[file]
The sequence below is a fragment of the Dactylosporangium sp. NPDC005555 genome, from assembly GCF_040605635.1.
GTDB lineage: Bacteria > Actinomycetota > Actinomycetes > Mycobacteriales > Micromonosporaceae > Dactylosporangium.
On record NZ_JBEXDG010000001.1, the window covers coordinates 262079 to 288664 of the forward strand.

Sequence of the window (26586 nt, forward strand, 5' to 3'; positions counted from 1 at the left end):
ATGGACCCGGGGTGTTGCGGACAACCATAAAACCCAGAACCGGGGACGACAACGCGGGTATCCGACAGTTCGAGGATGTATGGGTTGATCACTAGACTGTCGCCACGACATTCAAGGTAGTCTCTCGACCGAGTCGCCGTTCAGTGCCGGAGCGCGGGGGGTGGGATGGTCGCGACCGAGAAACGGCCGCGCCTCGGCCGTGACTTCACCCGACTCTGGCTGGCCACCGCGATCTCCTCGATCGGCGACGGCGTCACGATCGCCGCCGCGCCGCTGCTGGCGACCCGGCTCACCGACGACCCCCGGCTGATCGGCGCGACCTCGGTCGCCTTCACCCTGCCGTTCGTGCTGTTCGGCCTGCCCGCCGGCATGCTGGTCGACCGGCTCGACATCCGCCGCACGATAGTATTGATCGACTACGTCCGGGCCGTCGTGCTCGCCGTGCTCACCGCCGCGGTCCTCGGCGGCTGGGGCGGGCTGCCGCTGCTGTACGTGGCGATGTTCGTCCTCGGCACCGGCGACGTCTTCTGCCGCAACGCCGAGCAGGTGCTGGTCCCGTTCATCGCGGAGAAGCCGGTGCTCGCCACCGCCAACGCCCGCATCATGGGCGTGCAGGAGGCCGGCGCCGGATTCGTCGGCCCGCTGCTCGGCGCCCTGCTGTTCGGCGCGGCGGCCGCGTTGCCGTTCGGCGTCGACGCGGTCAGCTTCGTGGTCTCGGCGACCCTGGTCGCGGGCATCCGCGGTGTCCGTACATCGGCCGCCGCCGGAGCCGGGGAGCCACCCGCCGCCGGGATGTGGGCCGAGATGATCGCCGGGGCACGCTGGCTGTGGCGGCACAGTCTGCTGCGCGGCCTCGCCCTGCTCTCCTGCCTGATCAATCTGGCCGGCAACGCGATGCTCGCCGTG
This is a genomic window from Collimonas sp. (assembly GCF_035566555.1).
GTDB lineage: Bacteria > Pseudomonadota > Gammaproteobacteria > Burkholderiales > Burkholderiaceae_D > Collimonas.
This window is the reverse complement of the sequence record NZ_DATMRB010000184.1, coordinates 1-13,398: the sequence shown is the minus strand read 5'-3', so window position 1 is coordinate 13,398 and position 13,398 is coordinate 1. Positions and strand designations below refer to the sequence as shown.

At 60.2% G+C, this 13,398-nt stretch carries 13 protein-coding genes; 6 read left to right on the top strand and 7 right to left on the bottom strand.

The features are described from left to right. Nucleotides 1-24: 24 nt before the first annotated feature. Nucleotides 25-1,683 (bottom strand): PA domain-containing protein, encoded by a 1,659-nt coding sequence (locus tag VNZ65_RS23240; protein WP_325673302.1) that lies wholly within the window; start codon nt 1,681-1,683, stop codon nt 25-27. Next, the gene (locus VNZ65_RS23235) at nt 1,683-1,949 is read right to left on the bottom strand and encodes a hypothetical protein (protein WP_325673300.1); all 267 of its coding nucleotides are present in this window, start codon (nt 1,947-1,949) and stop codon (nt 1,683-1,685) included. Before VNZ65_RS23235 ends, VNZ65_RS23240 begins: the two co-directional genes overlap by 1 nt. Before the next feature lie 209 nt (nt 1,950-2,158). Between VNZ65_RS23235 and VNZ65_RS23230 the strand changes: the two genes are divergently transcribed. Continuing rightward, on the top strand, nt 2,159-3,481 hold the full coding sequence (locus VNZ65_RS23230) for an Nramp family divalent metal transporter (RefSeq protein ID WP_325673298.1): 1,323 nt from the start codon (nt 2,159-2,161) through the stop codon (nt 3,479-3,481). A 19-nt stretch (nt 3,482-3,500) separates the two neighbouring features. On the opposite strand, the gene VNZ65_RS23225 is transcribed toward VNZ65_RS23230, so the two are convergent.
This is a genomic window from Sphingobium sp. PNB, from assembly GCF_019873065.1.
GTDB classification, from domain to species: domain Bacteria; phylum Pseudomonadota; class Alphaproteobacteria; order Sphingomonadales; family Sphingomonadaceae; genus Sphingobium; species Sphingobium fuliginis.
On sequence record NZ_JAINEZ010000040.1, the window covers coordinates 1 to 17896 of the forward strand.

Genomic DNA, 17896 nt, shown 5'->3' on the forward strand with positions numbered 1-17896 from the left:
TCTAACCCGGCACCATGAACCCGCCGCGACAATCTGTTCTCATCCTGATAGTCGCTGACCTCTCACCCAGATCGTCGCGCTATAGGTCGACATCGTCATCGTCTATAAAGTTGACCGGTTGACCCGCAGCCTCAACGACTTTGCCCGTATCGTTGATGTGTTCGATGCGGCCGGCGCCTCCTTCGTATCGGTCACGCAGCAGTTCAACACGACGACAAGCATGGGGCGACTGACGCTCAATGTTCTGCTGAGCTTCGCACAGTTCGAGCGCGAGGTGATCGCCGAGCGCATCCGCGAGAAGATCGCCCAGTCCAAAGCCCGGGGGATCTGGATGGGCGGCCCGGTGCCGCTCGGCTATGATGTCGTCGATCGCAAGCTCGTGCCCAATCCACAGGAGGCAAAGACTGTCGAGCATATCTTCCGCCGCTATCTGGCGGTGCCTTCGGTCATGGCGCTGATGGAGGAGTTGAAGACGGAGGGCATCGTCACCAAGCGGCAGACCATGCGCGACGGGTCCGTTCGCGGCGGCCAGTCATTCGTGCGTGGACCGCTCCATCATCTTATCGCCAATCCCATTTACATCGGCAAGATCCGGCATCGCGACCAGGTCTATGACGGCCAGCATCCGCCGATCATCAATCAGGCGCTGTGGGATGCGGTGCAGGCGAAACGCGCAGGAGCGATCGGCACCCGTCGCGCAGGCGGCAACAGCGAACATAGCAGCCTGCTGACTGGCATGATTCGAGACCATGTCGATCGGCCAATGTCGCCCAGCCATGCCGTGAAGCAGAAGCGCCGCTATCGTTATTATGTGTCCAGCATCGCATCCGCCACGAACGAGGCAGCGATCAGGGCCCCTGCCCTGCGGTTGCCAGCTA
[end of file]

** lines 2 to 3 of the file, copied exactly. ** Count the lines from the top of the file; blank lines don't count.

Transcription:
GTDB lineage: Bacteria > Actinomycetota > Actinomycetes > Mycobacteriales > Micromonosporaceae > Dactylosporangium.
On record NZ_JBEXDG010000001.1, the window covers coordinates 262079 to 288664 of the forward strand.